I had helped an employee make a sexual harassment claim at my employer. Turns out the director she reported the harassment to turned around and terminated her. She filed claim with the EEOC
, got her right to sue, then eventually settled before the case even went to discovery.
Some time later I was also the victim; I was not reinstated to a higher position when such position was reinstated, even though I had documented excellent performance previously. When I asked why, they told me the job was "upgraded" , even though the new job description
had less qualifications (and was left at the same pay grade) than when I held it. Subsequent to that, I was terminated for violating some obscure secondary employment policy that no one heard of, nor was it published in the employee handbook
Approximately 45 days after my termination
, I called the HR dept asking for the whereabouts of my COBRA election letter. I was told by the HR representative that I would not be offered COBRA, that I was fired for gross misconduct
. I called the Dept of Labor
to report the issue, and the DOL immediately contacted the employer for an explanation.. My ex-employer told DOL that I was not denied COBRA, and produced to them a letter allegedly sent by the third party administrator to me. The letter sent to the DOl did not even include a premium amount. While the DOL did not dispute
my story, they said it was my word against the employer and suggest I get an attorney, which i did.I also asked the third party administrator for a copy of the COBRA letter; they never produced one; nor was their any entry onto my online account that a COBRA letter had gone out to me due to a qualifying event; in instances with COBRA election, it can easily be proven that a notation to the employees on-line account is made when the letter is mailed.
So there are 3 issues of retaliation
; first, the denial to give me my previous job back, even thought an email went out claiming it was a reinstatement of my previous position; my termination, under the auspices of violating some obscure secondary employment policy, and the COBRA . Specific to COBRA, if they did deny me, aren't they obligated to send me a letter notifying me of the appeal process? When I asked the HR rep what my options were, she basically said to take it up with the person who fired me as it was his decision; nothing about any appeal process. If they didn't deny me, why wouldn't they have just sent the election letter when I called? It was still within the time frame for me to accept coverage.I have documentation of the day I called, I also have documented that i went to the marketplace and got my own insurance; which really hurt as I had met my annual deductible for the year and had to start over with a new deductible, relegating all my claims as out of pocket with the new policy.. Would an employer of 17,000 people really lie to the DOL ?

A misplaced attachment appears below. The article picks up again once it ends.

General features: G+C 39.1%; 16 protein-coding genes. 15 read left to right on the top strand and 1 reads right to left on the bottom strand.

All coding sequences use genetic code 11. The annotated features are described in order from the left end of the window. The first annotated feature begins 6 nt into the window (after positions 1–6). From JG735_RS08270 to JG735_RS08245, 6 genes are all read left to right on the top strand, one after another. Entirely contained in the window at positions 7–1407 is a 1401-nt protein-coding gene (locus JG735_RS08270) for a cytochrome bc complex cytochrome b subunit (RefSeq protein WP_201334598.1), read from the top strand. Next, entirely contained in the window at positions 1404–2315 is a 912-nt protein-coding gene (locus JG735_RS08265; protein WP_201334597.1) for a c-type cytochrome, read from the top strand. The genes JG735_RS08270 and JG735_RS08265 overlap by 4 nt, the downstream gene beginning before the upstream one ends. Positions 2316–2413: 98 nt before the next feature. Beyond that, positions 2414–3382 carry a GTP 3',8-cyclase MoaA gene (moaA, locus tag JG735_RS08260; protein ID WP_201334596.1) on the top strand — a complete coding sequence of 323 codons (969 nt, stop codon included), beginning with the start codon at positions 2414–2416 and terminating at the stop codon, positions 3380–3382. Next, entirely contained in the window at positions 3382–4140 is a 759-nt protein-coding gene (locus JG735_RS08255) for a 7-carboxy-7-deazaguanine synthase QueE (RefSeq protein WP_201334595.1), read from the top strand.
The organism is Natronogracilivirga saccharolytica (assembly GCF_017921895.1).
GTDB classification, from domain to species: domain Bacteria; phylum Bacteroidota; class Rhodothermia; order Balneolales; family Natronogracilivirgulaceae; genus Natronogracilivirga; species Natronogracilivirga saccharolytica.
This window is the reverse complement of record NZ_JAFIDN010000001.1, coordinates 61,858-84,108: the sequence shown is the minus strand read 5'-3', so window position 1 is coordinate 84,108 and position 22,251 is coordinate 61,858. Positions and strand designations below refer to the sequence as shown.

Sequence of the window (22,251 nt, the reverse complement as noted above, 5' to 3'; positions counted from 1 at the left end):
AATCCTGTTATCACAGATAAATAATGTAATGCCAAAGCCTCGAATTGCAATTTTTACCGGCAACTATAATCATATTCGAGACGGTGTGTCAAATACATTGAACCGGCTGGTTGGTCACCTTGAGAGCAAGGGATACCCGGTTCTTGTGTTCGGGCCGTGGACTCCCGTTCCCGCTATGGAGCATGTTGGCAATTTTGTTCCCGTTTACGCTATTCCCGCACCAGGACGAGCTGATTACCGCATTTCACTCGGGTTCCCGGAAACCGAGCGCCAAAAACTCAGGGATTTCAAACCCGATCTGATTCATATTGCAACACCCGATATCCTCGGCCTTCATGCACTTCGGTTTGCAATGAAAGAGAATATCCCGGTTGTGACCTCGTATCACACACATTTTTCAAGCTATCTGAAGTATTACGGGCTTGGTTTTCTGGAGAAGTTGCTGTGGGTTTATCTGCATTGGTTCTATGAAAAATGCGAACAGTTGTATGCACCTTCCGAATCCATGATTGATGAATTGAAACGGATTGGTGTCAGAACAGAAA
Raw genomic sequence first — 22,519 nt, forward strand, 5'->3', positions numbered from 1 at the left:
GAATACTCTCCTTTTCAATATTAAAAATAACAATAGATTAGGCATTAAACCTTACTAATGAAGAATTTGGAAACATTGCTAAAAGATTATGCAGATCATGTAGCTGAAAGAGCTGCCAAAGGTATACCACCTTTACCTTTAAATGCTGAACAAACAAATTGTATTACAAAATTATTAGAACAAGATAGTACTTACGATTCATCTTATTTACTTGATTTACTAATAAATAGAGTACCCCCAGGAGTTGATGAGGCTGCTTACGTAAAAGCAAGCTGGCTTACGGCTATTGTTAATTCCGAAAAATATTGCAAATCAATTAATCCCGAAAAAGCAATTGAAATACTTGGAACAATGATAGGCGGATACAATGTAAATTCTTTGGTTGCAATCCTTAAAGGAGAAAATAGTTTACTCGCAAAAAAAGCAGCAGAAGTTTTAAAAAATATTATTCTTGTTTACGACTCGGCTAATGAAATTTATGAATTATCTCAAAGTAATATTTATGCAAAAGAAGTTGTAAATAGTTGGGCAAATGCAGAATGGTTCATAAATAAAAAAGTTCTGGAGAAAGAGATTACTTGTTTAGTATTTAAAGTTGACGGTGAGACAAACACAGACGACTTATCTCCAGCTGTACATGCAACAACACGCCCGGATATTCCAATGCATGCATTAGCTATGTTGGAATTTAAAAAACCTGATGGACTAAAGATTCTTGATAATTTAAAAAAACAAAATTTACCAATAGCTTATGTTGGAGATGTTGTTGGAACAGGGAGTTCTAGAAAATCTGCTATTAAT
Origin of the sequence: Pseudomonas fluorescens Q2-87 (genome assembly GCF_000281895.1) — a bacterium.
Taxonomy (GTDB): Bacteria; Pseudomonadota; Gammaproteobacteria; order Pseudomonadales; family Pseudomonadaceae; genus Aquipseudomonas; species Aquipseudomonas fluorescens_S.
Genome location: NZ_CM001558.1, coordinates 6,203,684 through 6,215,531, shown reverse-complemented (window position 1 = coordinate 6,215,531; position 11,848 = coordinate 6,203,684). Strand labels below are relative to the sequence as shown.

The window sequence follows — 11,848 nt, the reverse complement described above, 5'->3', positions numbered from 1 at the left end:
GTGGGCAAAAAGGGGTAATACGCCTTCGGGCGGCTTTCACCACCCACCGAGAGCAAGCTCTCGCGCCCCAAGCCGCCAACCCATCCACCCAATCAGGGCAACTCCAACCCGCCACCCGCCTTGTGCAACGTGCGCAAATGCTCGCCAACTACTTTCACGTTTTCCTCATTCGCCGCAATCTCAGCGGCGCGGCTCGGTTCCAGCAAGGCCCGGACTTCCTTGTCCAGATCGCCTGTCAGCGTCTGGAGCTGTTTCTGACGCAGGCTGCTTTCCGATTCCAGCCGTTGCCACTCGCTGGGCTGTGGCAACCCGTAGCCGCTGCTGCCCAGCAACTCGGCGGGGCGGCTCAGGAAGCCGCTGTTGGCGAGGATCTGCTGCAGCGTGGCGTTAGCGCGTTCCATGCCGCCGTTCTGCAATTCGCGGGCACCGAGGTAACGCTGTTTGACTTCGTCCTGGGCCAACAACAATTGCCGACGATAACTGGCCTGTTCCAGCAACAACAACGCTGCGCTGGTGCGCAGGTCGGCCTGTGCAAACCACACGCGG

Also, they also discovered another employee was working with the same company. This was discovered a month after my termination. After much internal discussion, it was determined she would be demoted from her manager's [position effective immediately; but they paid her for 45 days , lined her up with an internal recruiter to help her find another position, and also allowed her COBRA coverage.
My question is basically this, as an employment specialist, do you find my case a compelling one? If in fact they didn't deny me coverage, why did their representative tell me it was when she looked into my electronic file? Isnt the fact they treated the other person terminated so differently than me strengthen my case? Also , they told her that "they really didn't want to terminate her" So they came up with the demotion compromise with their legal team. Doesn't that also show some type of discrimination
The employer is a 13 hospital private not for profit in Florida...